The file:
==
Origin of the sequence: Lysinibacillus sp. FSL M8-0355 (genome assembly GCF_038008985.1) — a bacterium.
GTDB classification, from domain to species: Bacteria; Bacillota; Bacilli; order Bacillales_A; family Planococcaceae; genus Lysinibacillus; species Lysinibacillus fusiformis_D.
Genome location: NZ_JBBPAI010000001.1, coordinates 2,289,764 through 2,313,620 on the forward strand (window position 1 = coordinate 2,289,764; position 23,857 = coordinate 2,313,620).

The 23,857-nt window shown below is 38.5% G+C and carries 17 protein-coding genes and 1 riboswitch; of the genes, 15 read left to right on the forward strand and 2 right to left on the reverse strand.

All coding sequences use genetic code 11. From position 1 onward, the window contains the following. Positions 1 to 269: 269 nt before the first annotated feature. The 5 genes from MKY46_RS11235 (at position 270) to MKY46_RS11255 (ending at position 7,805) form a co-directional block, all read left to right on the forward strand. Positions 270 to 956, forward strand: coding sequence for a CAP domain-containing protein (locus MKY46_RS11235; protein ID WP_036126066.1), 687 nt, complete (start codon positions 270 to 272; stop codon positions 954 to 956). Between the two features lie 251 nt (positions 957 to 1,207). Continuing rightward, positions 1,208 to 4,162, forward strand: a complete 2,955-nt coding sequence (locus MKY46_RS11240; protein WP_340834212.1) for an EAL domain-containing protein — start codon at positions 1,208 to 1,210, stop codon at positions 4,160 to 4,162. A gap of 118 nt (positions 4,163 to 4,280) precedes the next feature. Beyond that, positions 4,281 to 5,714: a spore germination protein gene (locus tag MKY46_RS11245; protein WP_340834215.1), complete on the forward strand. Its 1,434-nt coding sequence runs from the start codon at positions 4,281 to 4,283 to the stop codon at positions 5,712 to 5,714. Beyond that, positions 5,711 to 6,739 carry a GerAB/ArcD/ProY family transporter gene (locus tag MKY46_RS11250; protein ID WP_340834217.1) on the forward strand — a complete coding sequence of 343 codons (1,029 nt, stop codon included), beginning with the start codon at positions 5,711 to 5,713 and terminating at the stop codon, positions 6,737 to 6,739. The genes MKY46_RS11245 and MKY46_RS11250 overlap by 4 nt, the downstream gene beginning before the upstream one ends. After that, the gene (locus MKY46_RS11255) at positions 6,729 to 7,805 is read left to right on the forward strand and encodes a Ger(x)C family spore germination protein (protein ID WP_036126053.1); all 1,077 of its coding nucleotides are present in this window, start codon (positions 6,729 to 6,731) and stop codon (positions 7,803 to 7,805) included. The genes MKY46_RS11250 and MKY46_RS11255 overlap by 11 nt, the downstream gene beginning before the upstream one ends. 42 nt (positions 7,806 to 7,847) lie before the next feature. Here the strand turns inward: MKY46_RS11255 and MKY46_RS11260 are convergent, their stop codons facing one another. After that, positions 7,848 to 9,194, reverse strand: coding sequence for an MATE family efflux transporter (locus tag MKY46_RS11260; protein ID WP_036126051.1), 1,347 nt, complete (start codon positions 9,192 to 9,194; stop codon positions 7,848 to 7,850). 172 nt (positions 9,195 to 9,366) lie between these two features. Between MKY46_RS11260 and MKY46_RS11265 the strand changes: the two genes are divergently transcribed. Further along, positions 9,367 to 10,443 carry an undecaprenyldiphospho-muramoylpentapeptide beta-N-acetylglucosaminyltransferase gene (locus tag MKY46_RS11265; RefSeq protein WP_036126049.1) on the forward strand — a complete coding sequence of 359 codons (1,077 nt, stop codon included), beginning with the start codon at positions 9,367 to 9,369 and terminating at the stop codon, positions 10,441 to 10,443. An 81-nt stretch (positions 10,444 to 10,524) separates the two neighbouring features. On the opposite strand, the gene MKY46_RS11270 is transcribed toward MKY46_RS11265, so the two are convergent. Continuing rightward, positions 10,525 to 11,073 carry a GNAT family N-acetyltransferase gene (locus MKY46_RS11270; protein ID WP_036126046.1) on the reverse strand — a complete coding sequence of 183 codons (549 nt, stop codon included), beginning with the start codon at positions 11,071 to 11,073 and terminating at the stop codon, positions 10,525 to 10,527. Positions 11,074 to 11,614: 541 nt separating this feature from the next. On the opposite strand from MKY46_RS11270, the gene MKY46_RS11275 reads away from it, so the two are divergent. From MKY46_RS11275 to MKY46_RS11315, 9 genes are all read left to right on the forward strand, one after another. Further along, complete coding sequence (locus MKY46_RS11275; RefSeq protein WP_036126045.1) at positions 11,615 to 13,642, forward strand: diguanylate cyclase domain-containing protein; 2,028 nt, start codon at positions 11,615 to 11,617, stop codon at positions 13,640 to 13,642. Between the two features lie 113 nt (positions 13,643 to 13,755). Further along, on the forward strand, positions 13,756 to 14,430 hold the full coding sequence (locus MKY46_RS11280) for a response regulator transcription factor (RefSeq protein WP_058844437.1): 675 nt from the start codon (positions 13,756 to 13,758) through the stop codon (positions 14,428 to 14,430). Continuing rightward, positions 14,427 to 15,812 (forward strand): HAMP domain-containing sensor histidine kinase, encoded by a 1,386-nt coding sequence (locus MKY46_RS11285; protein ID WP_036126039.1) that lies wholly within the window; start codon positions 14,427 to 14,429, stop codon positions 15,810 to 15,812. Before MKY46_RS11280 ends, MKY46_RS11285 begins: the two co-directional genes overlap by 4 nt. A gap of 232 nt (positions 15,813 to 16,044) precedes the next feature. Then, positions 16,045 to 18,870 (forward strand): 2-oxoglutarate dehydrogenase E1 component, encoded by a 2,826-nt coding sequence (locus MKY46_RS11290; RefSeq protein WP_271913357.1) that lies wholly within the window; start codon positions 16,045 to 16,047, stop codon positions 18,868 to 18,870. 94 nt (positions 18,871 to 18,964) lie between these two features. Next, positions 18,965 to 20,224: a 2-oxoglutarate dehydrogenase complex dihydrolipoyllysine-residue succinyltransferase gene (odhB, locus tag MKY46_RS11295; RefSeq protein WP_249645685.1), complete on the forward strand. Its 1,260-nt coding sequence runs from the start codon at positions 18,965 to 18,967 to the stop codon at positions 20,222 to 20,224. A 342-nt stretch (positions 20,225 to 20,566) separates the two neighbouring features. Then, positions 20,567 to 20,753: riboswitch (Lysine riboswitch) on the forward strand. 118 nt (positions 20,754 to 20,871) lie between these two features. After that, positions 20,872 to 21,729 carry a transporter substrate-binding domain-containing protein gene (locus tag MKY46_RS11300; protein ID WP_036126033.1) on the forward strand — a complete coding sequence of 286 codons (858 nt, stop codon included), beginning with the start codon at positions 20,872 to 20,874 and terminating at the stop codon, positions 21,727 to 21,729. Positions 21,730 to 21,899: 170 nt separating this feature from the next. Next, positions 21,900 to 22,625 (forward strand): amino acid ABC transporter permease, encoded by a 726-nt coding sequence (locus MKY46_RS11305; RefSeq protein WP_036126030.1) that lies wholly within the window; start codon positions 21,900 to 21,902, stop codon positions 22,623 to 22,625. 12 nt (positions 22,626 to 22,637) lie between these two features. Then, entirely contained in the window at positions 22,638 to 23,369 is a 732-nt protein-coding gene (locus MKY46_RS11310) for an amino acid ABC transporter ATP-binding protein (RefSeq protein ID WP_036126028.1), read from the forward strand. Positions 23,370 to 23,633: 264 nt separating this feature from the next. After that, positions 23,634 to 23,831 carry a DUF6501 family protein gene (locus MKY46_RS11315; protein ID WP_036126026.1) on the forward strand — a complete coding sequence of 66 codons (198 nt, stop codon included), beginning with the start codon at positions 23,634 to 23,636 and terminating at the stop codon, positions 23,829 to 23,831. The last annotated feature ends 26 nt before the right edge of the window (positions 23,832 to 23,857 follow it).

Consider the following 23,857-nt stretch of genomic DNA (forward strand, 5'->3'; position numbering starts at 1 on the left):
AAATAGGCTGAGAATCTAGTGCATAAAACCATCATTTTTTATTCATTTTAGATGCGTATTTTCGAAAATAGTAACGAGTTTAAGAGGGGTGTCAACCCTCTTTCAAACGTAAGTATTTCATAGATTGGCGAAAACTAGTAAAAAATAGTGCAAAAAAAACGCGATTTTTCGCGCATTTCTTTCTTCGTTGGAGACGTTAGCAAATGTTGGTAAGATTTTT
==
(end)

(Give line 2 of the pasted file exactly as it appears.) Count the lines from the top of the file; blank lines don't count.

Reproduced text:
GTDB classification, from domain to species: Bacteria; Bacillota; Bacilli; order Bacillales_A; family Planococcaceae; genus Lysinibacillus; species Lysinibacillus fusiformis_D.